The Telegraph
Since 1st March, 1999
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Krishanu Dey fighting for life

Calcutta: Arguably the finest Indian footballer of the Eighties, Krishanu Dey is fighting for his life at a city hospital. He was shifted there from a nursing home on Tuesday and on Wednesday, doctors confirmed a “multi-organ failure”.

Krishanu, 41, is in “semi-coma” and is on an artificial life support system. Doctors are not hopeful of his survival chances. They have diagnosed pulmonary embollism, a condition involving blood clot in the lungs.

The former India captain was admitted to the nursing home on March 13 with gastro-enteric complaints and had to be moved to the hospital as his condition kept deteriorating.

“He is not responding to treatment and his condition is getting worse. His sensory organs are gradually giving in. Survival chances in such cases are not bright,” said attending specialist Dr Subrata Maitra.

Later in the evening, the hospital Intensive Therapy Unit stated there has been no improvement.

Krishanu, a Food Corporation of India Grade I Assistant, is married and has a 12-year-old son. He is the younger of two sons and his father is still alive.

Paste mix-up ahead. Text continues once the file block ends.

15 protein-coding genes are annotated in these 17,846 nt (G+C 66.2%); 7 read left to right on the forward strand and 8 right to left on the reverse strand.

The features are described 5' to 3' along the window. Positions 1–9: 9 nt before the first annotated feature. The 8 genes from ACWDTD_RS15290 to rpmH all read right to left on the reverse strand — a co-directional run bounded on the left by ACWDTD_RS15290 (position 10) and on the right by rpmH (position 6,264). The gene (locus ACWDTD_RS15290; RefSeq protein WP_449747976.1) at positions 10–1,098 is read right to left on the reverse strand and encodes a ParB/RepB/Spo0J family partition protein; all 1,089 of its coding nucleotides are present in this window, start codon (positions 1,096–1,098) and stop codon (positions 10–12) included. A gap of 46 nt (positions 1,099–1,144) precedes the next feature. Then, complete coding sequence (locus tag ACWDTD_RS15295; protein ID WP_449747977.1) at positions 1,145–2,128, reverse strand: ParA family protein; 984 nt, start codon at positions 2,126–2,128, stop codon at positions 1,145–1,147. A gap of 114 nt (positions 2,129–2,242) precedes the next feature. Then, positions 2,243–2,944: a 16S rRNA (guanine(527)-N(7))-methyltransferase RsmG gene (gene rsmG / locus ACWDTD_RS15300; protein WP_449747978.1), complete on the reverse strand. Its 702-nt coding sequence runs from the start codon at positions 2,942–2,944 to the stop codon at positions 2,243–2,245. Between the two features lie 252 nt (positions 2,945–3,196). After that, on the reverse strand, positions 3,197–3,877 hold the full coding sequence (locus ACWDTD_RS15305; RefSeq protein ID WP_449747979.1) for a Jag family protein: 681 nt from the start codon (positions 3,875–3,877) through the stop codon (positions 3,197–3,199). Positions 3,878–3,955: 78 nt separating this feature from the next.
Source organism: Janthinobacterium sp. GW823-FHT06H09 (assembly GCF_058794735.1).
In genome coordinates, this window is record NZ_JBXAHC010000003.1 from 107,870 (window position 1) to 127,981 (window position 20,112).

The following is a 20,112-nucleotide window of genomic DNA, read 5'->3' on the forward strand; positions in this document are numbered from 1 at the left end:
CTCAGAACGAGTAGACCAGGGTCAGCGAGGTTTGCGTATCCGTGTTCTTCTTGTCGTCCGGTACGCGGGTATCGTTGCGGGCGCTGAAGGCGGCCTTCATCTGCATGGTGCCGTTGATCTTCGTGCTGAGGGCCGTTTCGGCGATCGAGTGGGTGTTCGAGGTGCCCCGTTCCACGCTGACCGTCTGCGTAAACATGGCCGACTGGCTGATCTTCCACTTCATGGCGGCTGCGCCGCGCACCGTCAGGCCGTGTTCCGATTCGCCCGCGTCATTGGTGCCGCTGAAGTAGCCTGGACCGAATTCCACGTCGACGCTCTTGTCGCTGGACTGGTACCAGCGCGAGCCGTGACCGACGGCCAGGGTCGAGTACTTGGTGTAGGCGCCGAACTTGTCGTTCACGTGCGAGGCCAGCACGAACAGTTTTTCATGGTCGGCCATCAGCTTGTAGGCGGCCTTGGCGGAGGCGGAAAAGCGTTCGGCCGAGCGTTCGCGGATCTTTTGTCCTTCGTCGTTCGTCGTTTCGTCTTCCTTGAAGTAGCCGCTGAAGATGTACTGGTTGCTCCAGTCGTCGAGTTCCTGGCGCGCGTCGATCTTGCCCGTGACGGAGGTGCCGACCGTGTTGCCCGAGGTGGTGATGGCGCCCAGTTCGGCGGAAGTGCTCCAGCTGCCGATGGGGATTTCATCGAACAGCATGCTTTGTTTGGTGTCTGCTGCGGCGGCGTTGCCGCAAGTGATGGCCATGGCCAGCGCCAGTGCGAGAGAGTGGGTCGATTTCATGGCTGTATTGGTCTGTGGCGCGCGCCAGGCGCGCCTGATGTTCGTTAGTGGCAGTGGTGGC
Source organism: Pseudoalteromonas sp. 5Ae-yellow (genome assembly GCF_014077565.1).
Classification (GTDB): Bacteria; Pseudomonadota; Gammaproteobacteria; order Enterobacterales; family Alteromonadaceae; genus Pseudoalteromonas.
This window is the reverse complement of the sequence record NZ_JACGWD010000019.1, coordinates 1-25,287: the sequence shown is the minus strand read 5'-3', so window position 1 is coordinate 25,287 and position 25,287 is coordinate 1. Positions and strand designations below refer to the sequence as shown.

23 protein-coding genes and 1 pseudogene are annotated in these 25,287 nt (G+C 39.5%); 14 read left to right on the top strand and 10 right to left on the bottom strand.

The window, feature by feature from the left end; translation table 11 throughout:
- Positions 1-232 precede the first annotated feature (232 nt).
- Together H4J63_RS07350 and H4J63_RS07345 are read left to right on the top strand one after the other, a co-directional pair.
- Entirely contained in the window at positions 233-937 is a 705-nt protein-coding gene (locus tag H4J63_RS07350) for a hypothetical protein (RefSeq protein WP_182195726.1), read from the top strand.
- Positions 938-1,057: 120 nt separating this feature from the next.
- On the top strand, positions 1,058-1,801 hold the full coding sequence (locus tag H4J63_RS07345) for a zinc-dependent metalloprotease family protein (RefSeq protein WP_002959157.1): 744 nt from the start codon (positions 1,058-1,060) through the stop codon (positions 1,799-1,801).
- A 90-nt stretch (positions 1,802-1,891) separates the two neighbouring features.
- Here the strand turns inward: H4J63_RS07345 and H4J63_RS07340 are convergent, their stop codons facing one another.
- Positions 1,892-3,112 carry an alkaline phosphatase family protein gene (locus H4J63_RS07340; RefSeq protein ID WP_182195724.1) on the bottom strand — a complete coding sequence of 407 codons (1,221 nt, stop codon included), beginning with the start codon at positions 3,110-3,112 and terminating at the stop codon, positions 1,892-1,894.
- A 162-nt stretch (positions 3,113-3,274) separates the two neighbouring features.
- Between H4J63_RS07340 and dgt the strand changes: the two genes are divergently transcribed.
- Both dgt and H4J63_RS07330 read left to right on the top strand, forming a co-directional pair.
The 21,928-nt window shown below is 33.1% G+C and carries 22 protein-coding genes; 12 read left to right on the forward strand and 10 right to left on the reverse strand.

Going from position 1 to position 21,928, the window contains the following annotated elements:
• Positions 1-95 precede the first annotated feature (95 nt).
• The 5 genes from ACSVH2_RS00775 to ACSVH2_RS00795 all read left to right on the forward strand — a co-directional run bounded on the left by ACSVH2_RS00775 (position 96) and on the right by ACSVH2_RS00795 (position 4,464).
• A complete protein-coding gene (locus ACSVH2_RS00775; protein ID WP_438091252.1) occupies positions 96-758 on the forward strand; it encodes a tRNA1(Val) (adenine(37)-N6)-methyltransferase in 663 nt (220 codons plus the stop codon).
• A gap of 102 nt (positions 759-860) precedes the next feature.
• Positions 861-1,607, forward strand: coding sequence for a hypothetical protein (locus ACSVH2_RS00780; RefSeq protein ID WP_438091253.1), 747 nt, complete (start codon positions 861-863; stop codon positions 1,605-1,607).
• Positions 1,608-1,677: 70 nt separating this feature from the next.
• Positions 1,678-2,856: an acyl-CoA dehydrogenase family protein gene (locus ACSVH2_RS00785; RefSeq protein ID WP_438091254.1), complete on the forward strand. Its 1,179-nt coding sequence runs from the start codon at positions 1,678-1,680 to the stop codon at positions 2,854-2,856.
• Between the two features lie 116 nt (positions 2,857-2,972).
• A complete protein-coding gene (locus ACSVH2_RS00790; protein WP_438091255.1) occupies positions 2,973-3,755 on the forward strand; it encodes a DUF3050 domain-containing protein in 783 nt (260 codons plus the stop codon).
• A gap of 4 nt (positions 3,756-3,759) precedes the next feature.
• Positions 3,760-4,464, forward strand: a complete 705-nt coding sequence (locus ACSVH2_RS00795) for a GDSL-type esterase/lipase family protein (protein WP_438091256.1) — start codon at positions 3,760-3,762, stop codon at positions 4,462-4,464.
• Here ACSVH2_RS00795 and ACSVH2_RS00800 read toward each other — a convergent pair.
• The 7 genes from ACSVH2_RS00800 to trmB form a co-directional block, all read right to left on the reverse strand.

After joining Mohun Bagan in 1981, Krishanu went on to represent India with distinction and had a hugely successful club career with his maiden club as well as with East Bengal.

A creative midfielder, who doubled up as an attacker, Krishanu is widely regarded as a player of rare skill, touch and vision. He was undoubtedly the finest of his time and there has hardly been a more skilful player since.

He formed a famous partnership with Bikash Panji and the two played together from 1981 to 1995. A distraught Bikash was awaiting the latest medical bulletin at the hospital.

Krishanu’s finest moment came in the 1982 Merdeka Cup in Kuala Lumpur where India reached the semi-finals. Krishanu scored two goals in the 4-3 win over South Korea and followed it up with a hattrick in the 3-1 victory against Thailand.

He led India in the 1992 Asia Cup qualifiers. After retiring as player after the 1995-96 season, Krishanu has been involved in coaching, though he is yet to take charge of any of the glamour clubs.

A sizeable chunk of the city’s football fraternity, with a number of Krishanu’s contemporaries, ignored the evening drizzle to crowd the hospital. Later, former India captain and coach Syed Nayeemudding called in from Hyderabad to express his concern.

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